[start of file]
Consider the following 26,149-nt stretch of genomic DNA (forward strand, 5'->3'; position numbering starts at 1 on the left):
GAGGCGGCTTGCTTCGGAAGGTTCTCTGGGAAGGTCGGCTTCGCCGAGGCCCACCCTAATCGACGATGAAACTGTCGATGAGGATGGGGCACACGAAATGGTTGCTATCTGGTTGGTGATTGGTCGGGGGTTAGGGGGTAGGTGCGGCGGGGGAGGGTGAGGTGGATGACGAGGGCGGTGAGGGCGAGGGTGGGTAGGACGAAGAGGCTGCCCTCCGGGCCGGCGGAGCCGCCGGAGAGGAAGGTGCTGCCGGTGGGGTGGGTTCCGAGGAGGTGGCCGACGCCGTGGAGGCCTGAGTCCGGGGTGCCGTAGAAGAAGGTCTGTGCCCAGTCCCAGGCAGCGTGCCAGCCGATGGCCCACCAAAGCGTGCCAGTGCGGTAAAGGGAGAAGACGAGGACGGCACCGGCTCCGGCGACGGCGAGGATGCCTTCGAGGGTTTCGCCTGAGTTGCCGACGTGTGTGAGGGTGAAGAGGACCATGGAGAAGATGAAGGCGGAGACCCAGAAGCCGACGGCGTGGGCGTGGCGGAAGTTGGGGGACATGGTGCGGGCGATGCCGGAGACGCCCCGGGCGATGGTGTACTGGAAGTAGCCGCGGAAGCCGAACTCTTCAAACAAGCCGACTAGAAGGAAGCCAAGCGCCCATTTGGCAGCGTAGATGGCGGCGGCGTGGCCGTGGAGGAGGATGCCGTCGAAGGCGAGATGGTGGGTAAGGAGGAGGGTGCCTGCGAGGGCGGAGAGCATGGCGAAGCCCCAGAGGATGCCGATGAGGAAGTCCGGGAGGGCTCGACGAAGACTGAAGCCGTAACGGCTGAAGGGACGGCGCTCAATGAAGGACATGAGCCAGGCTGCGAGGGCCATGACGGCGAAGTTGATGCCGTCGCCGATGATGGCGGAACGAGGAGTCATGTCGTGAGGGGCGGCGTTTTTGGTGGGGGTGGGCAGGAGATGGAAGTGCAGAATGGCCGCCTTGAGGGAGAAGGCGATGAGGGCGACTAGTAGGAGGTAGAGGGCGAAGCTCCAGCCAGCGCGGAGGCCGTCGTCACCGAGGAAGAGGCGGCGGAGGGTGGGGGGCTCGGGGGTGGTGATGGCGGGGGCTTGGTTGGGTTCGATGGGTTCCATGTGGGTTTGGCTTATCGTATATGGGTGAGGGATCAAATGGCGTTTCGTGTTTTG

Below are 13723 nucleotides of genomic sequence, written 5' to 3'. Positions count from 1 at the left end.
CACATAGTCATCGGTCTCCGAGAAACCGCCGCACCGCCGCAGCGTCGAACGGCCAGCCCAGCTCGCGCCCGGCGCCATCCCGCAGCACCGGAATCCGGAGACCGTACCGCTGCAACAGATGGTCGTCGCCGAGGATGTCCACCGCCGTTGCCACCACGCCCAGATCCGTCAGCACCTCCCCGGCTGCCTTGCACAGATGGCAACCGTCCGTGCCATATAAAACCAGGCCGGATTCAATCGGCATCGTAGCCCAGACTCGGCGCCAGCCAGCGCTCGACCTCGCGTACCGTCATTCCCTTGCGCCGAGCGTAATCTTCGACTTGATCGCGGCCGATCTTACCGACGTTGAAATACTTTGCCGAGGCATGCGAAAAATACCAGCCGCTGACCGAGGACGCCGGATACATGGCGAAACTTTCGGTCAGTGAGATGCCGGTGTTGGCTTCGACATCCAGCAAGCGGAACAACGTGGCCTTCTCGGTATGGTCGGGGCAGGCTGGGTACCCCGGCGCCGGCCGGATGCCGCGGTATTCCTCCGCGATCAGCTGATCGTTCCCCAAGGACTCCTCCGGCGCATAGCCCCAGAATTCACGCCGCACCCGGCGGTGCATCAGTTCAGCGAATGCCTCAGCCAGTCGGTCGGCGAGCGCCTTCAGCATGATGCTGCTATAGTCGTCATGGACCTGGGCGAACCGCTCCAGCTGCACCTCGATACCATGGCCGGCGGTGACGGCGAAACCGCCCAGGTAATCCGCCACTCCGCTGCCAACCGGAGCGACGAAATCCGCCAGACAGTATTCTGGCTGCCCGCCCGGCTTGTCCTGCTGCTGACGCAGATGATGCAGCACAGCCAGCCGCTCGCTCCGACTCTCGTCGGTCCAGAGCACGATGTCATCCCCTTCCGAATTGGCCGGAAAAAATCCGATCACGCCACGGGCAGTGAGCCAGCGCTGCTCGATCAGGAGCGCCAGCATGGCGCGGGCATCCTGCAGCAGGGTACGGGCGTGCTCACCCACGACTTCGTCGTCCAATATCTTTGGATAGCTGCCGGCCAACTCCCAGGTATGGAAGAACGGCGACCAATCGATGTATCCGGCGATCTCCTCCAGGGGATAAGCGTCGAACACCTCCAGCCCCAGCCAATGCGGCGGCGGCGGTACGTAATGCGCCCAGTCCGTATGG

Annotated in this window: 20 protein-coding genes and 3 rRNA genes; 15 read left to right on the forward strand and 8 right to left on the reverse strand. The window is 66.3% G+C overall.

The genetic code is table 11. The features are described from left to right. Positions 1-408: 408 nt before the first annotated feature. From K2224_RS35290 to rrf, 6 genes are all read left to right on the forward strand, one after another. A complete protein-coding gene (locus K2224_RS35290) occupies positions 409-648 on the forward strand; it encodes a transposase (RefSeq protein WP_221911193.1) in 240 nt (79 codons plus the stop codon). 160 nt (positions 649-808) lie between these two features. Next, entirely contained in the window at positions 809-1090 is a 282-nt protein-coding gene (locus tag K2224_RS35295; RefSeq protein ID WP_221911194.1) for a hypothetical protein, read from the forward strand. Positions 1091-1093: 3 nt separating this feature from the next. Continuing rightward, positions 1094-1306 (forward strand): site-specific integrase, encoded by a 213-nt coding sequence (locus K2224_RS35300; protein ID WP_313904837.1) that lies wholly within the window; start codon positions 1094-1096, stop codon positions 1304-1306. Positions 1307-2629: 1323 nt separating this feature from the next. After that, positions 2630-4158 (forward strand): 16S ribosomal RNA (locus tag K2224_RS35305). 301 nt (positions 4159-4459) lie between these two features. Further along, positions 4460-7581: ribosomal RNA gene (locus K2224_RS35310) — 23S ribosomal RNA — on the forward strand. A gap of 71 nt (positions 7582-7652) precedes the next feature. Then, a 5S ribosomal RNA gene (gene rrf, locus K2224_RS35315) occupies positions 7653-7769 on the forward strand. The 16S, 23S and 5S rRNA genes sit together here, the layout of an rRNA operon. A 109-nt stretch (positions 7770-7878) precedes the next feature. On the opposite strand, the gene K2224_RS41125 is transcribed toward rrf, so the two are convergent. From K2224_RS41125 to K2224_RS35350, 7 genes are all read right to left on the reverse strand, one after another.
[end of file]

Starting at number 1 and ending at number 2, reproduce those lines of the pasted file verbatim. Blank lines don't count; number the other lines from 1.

Consider the following 26,149-nt stretch of genomic DNA (forward strand, 5'->3'; position numbering starts at 1 on the left):
GAGGCGGCTTGCTTCGGAAGGTTCTCTGGGAAGGTCGGCTTCGCCGAGGCCCACCCTAATCGACGATGAAACTGTCGATGAGGATGGGGCACACGAAATGGTTGCTATCTGGTTGGTGATTGGTCGGGGGTTAGGGGGTAGGTGCGGCGGGGGAGGGTGAGGTGGATGACGAGGGCGGTGAGGGCGAGGGTGGGTAGGACGAAGAGGCTGCCCTCCGGGCCGGCGGAGCCGCCGGAGAGGAAGGTGCTGCCGGTGGGGTGGGTTCCGAGGAGGTGGCCGACGCCGTGGAGGCCTGAGTCCGGGGTGCCGTAGAAGAAGGTCTGTGCCCAGTCCCAGGCAGCGTGCCAGCCGATGGCCCACCAAAGCGTGCCAGTGCGGTAAAGGGAGAAGACGAGGACGGCACCGGCTCCGGCGACGGCGAGGATGCCTTCGAGGGTTTCGCCTGAGTTGCCGACGTGTGTGAGGGTGAAGAGGACCATGGAGAAGATGAAGGCGGAGACCCAGAAGCCGACGGCGTGGGCGTGGCGGAAGTTGGGGGACATGGTGCGGGCGATGCCGGAGACGCCCCGGGCGATGGTGTACTGGAAGTAGCCGCGGAAGCCGAACTCTTCAAACAAGCCGACTAGAAGGAAGCCAAGCGCCCATTTGGCAGCGTAGATGGCGGCGGCGTGGCCGTGGAGGAGGATGCCGTCGAAGGCGAGATGGTGGGTAAGGAGGAGGGTGCCTGCGAGGGCGGAGAGCATGGCGAAGCCCCAGAGGATGCCGATGAGGAAGTCCGGGAGGGCTCGACGAAGACTGAAGCCGTAACGGCTGAAGGGACGGCGCTCAATGAAGGACATGAGCCAGGCTGCGAGGGCCATGACGGCGAAGTTGATGCCGTCGCCGATGATGGCGGAACGAGGAGTCATGTCGTGAGGGGCGGCGTTTTTGGTGGGGGTGGGCAGGAGATGGAAGTGCAGAATGGCCGCCTTGAGGGAGAAGGCGATGAGGGCGACTAGTAGGAGGTAGAGGGCGAAGCTCCAGCCAGCGCGGAGGCCGTCGTCACCGAGGAAGAGGCGGCGGAGGGTGGGGGGCTCGGGGGTGGTGATGGCGGGGGCTTGGTTGGGTTCGATGGGTTCCATGTGGGTTTGGCTTATCGTATATGGGTGAGGGATCAAATGGCGTTTCGTGTTTTG